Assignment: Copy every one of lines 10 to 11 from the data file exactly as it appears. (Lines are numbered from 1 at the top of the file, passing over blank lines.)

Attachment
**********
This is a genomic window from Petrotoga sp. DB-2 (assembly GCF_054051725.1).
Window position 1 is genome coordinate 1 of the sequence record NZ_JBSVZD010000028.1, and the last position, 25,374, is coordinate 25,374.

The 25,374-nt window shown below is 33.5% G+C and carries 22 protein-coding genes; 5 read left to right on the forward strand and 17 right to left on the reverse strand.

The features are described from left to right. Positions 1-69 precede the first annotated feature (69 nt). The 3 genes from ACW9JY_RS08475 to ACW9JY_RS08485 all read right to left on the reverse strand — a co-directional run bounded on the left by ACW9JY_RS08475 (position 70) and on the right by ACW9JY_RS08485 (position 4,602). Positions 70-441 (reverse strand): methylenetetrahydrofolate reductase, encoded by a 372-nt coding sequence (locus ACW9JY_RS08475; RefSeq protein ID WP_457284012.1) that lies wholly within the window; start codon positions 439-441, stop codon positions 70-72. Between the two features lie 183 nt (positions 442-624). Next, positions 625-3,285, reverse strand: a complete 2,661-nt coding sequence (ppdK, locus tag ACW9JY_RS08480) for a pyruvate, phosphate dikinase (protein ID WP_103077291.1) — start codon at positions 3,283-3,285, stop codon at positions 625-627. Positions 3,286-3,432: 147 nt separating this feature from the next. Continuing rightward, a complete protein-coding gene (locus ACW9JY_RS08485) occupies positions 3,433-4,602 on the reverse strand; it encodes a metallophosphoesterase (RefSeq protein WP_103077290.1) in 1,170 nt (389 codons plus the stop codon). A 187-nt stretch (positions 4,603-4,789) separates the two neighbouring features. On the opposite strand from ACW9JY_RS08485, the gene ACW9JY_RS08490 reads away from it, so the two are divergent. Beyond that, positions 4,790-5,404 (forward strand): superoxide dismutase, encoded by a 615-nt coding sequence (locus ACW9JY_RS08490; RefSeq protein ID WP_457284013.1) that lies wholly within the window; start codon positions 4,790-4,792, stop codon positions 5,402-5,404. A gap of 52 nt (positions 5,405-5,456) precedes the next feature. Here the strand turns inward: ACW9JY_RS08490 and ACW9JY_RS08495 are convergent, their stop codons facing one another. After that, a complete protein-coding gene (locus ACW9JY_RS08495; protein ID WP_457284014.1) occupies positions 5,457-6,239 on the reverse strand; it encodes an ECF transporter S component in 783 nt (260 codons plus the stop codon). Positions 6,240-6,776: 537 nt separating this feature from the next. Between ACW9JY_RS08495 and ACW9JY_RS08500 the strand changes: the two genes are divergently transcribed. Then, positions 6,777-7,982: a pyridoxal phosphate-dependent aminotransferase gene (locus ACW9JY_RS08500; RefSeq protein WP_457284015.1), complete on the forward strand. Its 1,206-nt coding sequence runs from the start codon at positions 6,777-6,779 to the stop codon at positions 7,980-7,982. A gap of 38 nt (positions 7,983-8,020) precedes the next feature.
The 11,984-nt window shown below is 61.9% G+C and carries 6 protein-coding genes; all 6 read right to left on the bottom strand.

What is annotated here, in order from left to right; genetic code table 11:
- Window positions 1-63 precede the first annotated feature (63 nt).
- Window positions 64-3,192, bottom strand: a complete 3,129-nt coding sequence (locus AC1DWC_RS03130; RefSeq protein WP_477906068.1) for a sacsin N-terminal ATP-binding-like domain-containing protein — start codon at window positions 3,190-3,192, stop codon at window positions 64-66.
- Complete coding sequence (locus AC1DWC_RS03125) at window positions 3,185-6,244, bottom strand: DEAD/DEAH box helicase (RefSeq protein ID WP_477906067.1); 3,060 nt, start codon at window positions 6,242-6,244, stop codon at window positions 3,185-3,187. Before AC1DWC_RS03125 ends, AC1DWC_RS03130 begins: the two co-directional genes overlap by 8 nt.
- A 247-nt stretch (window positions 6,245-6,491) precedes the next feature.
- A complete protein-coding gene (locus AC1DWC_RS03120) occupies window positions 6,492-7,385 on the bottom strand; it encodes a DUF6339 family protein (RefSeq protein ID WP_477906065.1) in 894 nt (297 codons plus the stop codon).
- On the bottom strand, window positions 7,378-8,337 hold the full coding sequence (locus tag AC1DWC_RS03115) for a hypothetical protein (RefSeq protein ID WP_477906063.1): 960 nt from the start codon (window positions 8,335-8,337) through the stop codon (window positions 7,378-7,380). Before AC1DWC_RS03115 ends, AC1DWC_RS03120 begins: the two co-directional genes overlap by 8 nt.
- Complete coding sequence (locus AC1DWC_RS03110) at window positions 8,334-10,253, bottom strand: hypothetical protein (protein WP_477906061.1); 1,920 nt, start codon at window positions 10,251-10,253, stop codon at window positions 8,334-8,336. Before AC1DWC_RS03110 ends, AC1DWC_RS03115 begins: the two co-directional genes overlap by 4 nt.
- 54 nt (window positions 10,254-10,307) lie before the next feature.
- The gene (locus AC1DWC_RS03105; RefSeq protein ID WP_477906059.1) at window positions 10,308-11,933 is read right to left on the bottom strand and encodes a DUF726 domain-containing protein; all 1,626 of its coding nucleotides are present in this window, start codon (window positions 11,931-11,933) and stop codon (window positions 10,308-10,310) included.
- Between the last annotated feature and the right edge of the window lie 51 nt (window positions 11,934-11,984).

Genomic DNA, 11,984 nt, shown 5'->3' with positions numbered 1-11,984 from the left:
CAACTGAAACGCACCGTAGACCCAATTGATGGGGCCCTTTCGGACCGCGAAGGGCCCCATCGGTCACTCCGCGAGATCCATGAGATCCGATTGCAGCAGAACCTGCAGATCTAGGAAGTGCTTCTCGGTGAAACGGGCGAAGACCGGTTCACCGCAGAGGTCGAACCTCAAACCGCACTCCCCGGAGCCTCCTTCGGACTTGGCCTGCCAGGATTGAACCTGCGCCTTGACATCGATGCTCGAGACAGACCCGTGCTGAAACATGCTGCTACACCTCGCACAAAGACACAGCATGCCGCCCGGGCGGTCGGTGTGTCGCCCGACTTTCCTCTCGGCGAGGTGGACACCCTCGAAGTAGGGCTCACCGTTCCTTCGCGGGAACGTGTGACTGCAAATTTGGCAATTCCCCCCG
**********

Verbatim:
- A 247-nt stretch (window positions 6,245-6,491) precedes the next feature.
- A complete protein-coding gene (locus AC1DWC_RS03120) occupies window positions 6,492-7,385 on the bottom strand; it encodes a DUF6339 family protein (RefSeq protein ID WP_477906065.1) in 894 nt (297 codons plus the stop codon).